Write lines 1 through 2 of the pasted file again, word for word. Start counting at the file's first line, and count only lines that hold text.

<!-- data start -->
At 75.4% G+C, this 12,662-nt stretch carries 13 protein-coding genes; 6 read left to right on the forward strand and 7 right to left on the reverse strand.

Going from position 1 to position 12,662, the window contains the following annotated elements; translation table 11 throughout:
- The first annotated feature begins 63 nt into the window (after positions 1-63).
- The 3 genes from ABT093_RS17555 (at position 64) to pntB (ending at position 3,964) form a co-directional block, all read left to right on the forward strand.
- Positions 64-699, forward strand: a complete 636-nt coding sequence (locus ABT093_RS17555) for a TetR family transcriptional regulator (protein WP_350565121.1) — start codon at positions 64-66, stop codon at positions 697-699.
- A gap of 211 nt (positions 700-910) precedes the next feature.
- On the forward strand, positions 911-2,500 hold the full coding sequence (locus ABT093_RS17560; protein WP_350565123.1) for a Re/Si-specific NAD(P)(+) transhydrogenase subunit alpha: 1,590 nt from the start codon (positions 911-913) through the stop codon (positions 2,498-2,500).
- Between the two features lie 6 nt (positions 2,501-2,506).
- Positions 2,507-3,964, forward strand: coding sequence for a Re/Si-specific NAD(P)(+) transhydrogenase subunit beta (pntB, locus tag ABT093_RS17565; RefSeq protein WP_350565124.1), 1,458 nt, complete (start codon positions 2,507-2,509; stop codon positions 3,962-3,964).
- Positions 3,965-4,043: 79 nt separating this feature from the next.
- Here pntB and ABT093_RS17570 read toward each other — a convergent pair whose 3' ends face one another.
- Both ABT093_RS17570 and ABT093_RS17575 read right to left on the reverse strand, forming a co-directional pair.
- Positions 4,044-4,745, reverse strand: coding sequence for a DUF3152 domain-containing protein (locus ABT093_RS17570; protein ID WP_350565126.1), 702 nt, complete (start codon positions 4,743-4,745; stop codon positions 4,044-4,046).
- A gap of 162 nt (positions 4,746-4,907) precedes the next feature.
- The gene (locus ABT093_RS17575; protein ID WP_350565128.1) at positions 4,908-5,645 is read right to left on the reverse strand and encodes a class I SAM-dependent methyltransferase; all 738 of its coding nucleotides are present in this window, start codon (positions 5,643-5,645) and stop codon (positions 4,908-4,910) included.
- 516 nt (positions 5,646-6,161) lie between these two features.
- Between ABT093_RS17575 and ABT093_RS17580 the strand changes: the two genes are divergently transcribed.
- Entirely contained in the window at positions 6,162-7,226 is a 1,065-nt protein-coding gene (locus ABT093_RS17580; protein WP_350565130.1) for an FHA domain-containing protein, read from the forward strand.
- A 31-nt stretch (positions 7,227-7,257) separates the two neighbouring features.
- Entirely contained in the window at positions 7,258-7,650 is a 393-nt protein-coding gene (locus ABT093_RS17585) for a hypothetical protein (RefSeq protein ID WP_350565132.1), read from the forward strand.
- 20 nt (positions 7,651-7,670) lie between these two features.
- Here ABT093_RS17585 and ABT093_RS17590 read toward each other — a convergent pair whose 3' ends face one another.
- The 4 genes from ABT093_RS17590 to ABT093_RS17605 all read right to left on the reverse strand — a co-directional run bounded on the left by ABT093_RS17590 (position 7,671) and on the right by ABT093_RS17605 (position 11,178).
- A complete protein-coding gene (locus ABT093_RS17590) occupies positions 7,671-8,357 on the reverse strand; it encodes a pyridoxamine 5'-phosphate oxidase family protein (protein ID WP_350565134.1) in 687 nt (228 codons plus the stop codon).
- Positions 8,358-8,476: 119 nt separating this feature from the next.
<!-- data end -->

At 75.4% G+C, this 12,662-nt stretch carries 13 protein-coding genes; 6 read left to right on the forward strand and 7 right to left on the reverse strand.

Going from position 1 to position 12,662, the window contains the following annotated elements; translation table 11 throughout: